Post-reform pharma should follow the money
What's pharma's best bet in the post-healthcare reform world? Avoiding the government. No, that's not like running from the police. It's more like luxury marketing: Targeting your business toward the customers who can pay the most for it.
The reform legislation hikes up the minimum rebates in Medicaid to 23.1 percent, with rebates applying for the first time to Medicaid managed-care organizations. It puts pharma on the hook for a discounts in the Medicare Part D program, with a mandated 50 percent discount in the so-called "doughnut hole" in Part D coverage. It levies new fees. And it expands discounts for certain hospitals, such as children's and community hospitals.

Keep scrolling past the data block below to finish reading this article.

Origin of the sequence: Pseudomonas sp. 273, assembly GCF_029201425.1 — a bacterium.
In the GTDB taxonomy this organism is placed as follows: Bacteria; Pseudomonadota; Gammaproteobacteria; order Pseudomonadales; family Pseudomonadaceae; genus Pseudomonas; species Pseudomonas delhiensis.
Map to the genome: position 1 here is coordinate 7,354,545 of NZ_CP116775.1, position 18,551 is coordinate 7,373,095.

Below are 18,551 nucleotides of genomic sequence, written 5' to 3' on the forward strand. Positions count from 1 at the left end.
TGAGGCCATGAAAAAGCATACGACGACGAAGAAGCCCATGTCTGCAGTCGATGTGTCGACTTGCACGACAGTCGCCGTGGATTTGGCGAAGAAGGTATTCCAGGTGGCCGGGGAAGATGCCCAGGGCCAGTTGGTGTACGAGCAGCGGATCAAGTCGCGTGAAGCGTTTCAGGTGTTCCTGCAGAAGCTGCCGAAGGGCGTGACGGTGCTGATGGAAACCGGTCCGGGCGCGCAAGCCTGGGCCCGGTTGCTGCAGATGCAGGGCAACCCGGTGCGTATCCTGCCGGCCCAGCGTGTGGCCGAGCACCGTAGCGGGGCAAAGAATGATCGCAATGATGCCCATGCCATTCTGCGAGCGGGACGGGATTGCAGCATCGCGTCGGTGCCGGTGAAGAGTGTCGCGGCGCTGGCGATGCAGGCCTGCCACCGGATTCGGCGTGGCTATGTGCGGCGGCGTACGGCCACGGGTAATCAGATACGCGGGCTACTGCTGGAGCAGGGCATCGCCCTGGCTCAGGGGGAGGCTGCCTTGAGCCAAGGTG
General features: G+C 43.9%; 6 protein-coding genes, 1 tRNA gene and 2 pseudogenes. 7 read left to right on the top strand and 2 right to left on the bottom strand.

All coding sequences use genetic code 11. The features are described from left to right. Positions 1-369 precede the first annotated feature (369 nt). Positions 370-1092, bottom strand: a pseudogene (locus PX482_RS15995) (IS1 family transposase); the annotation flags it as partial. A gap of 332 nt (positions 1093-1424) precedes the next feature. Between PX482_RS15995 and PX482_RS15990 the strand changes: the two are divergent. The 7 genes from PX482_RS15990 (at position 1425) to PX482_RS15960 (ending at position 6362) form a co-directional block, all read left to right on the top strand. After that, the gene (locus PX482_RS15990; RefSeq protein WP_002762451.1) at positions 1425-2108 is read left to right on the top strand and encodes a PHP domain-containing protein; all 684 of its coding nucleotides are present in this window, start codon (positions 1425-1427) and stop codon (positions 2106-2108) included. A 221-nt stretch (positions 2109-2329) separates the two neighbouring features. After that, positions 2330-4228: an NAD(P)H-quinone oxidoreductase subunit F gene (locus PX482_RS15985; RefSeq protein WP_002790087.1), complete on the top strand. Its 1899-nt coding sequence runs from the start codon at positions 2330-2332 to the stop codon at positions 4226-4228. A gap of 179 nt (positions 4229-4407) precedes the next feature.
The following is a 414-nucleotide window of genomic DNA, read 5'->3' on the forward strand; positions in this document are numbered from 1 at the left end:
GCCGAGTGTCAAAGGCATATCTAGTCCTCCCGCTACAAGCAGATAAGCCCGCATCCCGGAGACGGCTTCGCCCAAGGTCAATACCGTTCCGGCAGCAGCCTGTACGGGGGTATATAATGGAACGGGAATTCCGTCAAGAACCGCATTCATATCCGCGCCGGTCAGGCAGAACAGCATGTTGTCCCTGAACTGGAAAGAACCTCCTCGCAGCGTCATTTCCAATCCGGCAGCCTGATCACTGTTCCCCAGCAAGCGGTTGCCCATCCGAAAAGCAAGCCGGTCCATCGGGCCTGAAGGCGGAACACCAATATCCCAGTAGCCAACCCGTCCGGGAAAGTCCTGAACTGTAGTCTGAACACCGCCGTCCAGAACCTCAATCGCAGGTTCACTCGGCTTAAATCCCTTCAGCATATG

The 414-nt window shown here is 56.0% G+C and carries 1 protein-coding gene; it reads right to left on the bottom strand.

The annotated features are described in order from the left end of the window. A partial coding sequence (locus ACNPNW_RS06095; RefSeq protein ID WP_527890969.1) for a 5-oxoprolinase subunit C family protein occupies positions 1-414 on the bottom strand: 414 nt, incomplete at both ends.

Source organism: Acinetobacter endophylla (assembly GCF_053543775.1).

It does bring millions of new customers to the pharma table, of course. But PricewaterhouseCoopers figures that expansion won't really outweigh the added costs, and that drug sales are likely to be about 4 percent lower than they would be otherwise from 2010 to 2019.
So, what's the solution? It's one that pharma has already been employing--diversification. Get into products that sell outside of Medicare and Medicaid, such as eye-care products (think Novartis buying Alcon) and dental-health products (think consumer healthcare deals, such Sanofi-Aventis buying toothpaste and mouthwash maker Chattem) and nutritional products. And then there are pet products, which Sanofi and Merck are pushing via their new animal-health joint venture.
ALSO: Discretionary spending could add another $115 billion-plus to the 10-year cost of health-care overhaul, the Congressional Budget Office said yesterday. Report